What Can CIOs Learn From The Evolution Of Smartphones?

by drjim on April 11, 2018

Smartphones have matured and CIOs can learn from this

Smartphones have matured and CIOs can learn from this
Image Credit:
Nokia Connect

CIOs exist in order to help their companies do more things and do them faster. The person in the CIO position has the responsibility of marshaling all of the company’s IT talent and using the importance of information technology to work on projects that are going to help the company to do a better job of competing. However, there’s a very interesting question that comes up when it turns out that this simply is not going to be enough. What should the person with the CIO job do then?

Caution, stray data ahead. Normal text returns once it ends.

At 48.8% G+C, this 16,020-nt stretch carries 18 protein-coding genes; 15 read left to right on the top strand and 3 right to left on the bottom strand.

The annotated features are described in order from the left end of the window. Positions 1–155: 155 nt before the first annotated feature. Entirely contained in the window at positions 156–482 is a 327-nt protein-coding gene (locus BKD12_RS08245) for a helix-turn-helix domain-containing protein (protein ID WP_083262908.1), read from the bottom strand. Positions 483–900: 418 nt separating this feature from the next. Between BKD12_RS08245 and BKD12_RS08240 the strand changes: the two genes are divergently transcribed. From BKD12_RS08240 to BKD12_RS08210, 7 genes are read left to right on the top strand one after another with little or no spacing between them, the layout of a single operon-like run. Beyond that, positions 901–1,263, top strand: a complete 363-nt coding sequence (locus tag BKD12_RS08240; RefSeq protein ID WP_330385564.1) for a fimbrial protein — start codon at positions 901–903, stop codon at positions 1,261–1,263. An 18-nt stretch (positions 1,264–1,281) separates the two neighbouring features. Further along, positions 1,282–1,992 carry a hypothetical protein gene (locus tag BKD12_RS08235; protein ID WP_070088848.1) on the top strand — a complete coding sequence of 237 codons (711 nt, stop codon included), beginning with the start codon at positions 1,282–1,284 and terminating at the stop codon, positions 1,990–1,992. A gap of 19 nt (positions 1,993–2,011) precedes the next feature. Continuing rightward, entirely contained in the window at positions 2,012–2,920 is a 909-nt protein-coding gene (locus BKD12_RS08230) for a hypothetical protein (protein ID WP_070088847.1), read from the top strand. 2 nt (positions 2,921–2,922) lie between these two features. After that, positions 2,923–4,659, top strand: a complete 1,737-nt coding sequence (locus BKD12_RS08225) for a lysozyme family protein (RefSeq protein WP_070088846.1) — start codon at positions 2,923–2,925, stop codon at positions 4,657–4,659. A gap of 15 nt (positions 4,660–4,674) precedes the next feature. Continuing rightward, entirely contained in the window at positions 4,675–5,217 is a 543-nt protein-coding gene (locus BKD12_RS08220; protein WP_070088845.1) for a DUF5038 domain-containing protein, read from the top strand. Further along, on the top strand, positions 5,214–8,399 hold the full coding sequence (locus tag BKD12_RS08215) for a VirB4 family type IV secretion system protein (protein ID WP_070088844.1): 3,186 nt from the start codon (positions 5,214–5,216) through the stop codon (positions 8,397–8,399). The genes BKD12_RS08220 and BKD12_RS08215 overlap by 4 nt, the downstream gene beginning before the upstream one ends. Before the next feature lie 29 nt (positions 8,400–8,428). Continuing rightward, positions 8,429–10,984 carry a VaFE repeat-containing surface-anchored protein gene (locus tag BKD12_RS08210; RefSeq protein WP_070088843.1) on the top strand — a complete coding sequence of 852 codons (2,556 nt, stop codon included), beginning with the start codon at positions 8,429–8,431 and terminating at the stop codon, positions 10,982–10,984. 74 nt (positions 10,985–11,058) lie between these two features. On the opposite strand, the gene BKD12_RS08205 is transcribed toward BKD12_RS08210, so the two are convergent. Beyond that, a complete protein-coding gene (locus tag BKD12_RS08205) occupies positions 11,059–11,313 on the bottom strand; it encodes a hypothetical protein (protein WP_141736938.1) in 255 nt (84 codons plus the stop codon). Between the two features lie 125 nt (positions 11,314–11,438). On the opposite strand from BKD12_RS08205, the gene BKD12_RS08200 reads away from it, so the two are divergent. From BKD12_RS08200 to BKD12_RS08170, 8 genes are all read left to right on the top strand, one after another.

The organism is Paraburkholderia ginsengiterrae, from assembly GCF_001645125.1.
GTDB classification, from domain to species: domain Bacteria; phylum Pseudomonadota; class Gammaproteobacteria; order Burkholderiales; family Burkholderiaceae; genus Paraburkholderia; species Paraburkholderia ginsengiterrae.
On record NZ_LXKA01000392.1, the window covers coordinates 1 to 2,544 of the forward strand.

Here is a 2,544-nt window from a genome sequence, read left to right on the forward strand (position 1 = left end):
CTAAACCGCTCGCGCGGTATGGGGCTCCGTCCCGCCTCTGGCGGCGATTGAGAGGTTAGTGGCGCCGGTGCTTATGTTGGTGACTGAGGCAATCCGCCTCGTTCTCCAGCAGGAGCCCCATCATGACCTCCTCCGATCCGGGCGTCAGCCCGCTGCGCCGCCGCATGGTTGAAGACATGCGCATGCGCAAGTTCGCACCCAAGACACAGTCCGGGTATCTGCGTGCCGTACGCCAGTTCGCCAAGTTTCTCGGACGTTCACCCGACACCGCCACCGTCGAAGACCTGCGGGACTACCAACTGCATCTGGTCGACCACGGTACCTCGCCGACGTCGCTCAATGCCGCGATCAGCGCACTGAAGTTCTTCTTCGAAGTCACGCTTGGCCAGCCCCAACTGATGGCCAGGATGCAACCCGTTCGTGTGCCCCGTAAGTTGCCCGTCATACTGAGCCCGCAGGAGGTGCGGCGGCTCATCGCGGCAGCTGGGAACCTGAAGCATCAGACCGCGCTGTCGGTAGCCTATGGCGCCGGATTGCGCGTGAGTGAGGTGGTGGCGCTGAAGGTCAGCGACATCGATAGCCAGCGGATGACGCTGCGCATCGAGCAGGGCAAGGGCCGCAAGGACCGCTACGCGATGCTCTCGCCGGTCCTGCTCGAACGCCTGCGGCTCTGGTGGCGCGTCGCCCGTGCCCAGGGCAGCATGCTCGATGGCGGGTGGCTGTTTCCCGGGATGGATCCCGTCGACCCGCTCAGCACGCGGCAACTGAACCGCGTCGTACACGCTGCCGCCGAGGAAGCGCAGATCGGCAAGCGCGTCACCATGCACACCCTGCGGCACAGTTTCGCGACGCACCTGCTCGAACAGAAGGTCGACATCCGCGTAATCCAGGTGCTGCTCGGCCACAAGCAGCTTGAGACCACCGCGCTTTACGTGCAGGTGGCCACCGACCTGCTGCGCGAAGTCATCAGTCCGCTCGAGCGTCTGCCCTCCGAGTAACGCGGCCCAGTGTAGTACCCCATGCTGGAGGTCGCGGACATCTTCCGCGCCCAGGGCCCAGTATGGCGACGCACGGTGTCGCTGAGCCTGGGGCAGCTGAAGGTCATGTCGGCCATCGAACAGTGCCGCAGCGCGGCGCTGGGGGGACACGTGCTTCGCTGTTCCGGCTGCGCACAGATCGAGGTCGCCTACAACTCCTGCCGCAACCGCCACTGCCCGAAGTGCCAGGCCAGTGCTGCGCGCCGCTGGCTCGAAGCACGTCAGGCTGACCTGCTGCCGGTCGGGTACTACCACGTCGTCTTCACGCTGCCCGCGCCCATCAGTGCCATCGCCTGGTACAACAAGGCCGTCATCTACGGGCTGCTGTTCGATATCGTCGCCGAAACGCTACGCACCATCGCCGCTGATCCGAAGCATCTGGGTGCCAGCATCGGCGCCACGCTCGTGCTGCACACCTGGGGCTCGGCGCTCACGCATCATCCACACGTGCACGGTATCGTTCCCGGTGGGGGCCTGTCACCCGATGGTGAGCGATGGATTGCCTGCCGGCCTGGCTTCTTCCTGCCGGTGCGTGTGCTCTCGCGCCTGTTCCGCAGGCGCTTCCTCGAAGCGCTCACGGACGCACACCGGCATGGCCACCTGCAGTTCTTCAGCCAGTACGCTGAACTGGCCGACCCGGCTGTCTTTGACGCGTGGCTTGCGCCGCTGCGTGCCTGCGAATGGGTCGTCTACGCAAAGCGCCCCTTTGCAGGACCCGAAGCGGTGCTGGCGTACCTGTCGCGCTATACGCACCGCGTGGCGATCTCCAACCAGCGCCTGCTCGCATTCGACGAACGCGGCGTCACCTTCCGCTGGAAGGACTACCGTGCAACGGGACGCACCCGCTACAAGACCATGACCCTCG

The Problem With Smartphones

A great example of what I’m talking about has been happening in the market for smartphones. Although it still seems like it was just yesterday, it turns out that it was roughly about ten years ago that Apple introduced the first iPhone. This single event served to create the smartphone market. After the iPhone came out, sales of smartphones soared for years while everyone got one. In fact, in 2010 sales grew by 76%. However, by 2015 sales growth had slowed to just 10% and in 2016 it was 0.6%. What’s the problem here? Everyone already has a smartphone!